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@harrymc Renaming it works - 5 seconds. :) When I try running script-fu.exe (just for fun), I get: "script-fu.exe - Unable To Locate Component --------------------------- This application has failed to start because libgimpui-2.0-0.dll was not found. Re-installing the application may fix this problem." Not sure if it means anything, just sayin'. –  muntoo Feb 22 '11 at 6:50
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script-fu is probably launched from The GIMP with a certain environment that you don't have. Now that you know the exact cause, you could maybe start a discussion on their forums, so maybe the problem will be fixed with a future version. –  harrymc Feb 22 '11 at 7:01

Font processing is often a cause of slow Gimp startup. There seem to be many sources of the problem, and suggested solutions may not work. In Gimp 2.6 on Windows, I found that the "--no-fonts" command line parameter did work (saving 50 sec), but (1) you then cannot add text to an image, and (2) you have to pre-start Gimp rather than just clicking on an image.

An odd but effective solution I found was to go to Edit-->Preferences-->Folders-->Fonts and delete the entry there (normally ".gimp-2.6\fonts"). This has the effect (for unobvious reasons) of eliminating the font startup delay but still allowing text usage on images using all the fonts installed in Windows.

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I copied all files in C:\Program Files\GIMP 2\lib\gimp\2.0\plug-ins to a new folder named Unused, also inside plug-ins.

Started up Gimp: ~1 second compared to ~40 seconds previously. I then copied frequently used ".exes" into the plug-ins folder. Now Gimp starts in ~3 seconds.

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Welcome to Super User! But... don't you see the preview, or the result? And why need those arrows anyway? @Martin did a good job, but that still looked horrible on mobile. And it's still useless to add the arrows. Please see also Other people can edit my posts?! Thanks. –  Arjan May 19 '13 at 11:11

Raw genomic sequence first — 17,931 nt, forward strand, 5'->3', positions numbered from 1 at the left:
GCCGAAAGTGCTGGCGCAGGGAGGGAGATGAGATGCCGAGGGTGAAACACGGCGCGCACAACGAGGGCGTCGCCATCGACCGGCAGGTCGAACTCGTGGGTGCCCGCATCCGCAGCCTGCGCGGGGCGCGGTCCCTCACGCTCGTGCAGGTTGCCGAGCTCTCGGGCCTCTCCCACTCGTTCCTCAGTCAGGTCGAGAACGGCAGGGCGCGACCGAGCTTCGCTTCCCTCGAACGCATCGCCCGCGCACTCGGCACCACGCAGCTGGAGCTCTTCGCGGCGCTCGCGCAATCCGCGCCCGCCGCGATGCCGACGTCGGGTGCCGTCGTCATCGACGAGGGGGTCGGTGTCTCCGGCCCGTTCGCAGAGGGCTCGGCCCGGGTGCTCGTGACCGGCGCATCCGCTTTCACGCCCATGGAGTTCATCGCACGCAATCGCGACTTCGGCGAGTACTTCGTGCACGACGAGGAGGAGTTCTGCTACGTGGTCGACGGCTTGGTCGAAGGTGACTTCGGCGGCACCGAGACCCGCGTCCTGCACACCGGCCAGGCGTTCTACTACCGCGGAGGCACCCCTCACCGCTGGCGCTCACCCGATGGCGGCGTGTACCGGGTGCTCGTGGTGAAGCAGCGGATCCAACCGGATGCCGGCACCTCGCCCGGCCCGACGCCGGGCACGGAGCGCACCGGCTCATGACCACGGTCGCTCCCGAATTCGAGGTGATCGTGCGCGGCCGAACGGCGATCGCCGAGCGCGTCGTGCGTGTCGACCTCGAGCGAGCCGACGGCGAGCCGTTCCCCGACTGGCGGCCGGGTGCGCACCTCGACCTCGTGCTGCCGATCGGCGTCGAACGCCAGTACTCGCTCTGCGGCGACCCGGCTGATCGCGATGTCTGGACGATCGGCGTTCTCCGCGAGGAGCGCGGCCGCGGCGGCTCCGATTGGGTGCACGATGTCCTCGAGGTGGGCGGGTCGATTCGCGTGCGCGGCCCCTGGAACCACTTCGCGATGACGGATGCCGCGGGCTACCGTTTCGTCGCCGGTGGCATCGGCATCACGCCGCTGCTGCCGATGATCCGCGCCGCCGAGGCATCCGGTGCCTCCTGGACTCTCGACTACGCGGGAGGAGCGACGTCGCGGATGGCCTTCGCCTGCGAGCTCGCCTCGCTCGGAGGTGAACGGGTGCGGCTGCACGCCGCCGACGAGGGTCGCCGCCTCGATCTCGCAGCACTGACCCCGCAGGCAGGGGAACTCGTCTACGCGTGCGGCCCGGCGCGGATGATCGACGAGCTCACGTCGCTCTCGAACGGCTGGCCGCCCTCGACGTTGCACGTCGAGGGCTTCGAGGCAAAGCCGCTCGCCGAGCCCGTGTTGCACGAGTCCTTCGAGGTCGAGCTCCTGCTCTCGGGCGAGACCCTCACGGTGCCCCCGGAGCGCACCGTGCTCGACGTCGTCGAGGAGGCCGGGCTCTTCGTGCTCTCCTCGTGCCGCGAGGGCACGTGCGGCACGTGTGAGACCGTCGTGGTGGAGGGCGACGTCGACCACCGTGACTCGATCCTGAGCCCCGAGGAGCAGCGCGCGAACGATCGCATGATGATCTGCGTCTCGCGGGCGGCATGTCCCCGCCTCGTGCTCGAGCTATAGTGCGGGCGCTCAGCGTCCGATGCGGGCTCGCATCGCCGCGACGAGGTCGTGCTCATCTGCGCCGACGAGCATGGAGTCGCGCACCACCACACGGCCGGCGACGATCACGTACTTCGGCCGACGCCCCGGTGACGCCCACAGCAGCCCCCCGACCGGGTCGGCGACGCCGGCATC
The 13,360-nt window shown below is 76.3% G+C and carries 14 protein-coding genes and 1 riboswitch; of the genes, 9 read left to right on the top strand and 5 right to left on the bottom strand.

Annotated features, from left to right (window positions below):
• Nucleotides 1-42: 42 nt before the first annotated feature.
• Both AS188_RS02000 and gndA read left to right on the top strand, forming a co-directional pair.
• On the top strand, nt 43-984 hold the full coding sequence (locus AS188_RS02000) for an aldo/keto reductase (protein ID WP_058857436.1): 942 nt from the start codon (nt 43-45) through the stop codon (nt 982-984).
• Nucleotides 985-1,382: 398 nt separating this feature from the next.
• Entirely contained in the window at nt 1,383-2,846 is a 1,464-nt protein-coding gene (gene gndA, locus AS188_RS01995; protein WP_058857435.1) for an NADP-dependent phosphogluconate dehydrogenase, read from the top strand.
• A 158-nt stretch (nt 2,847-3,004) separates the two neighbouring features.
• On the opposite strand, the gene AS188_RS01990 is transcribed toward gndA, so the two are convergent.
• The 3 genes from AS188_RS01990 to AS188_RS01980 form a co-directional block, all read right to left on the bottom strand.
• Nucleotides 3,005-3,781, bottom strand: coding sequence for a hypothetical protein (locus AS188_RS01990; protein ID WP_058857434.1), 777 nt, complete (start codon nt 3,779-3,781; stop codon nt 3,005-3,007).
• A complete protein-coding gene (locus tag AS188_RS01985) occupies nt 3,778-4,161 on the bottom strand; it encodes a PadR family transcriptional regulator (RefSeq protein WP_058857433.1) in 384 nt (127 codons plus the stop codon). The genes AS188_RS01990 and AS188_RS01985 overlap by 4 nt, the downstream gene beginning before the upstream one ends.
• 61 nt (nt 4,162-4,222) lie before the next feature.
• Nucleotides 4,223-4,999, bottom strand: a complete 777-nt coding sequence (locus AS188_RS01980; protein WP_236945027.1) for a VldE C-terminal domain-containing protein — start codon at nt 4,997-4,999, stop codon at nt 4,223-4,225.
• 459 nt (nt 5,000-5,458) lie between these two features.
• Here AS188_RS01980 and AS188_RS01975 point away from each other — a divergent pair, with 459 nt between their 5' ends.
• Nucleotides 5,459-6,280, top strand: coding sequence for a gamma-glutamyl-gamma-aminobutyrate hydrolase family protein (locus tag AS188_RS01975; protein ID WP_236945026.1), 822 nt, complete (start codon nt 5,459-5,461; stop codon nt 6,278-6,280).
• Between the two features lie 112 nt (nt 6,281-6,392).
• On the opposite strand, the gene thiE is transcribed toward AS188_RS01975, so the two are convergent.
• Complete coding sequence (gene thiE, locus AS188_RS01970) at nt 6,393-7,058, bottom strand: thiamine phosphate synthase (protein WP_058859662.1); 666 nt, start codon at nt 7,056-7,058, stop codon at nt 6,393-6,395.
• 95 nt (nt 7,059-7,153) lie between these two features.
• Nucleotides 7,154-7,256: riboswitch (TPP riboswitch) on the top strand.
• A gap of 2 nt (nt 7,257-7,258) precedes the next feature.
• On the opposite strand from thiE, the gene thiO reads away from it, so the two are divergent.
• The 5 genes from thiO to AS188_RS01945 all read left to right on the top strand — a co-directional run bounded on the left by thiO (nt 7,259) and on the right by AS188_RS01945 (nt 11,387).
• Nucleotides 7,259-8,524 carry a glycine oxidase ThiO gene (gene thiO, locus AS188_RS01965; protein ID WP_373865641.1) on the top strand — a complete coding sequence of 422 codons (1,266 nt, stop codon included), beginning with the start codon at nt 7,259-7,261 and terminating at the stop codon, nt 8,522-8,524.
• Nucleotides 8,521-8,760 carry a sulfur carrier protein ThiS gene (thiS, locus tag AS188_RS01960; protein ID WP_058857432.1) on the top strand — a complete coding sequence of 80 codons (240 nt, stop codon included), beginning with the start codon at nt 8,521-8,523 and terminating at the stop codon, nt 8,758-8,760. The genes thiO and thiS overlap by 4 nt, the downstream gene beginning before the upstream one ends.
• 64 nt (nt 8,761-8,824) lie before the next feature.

The issue is quite likely your brushes or plugins. For example, GIMP loads all brushes into memory as it's starting up. On my own system, this consumes roughly 1.1 GB of RAM, and it does this before loading the splash screen image (the splash screen window is there, but with a blank white background). Once the program has finished consuming 1.1 GB of RAM, the image appears and it loads up rather quickly. If I delete my brushes, the program starts up in about 4 seconds and consumes only 49 MB of RAM.

Edit: Windows 7 64-bit, Pentium Dual-Core 2.7 GHz, 4GB RAM. GIMP 2.8 from Partha's Place.

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That is a lot of brushes then –  Simon Sheehan May 21 '12 at 3:43

Gimp takes around 10 seconds to start here, on a approx 2 GHz Xeon, Arch Linux. This tells me it's most likely to be a problem with the Windows-version of Gimp. Also, I've experienced myself that the Windows-version of Gimp takes a long time to load.

To answer your question, you could run Linux. I bet Gimp would even start up faster if you run Gimp in Linux in a virtual machine (like VirtualBox).

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I'd rather not have to switch to VirtualBox and run Ubuntu each time I want GIMP... Thanks anyways. –  muntoo Feb 19 '11 at 2:33

In my experience Windows Vista is notoriously slow with less than 4 GBs of RAM (and you mentioned that you have 2 GBs). Switching to Windows XP improves things greatly but the drivers aren't always available with newer hardware so the next best option is to go for Windows 7 (which also seems to need a lot of RAM, unlike XP).

I have also noticed on some computers that the Disk Defragmentation schedule doesn't run in Vista despite being scheduled to run weekly, so you may wish to try running this manually -- the "Disk Defragmenter" should be in your Start Menu under "Accessories" -> "System Tools." After running this twice, I find that things speed up considerably (although it never seems to be as good as new).

An in-depth comparison of various Disk Defragmentation tools can be found here, by a Mr. Roedy Green who is amazingly detailed and has a very high level of technical expertise, but also is very good at explaining things in an easy-to-understand fashion: http://mindprod.com/jgloss/defragger.html

Disk Defragmentation is probably your best bet if you can't switch to a better OS.

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I use Auslogics DiskDefrag + Defraggler, and as I've said in the comments below, I've gotten my Vista tweaked as hard as possible while still looking prettier than XP (disabling Aero). I've heard of Vistas where GIMP comes on fast (3 seconds), and on XP it doesn't. On "my" XP (laptop), it comes on fast, on Vista, it doesn't... BTW, my machine is better than when it came all "new" and "shiny". –  muntoo Feb 18 '11 at 5:30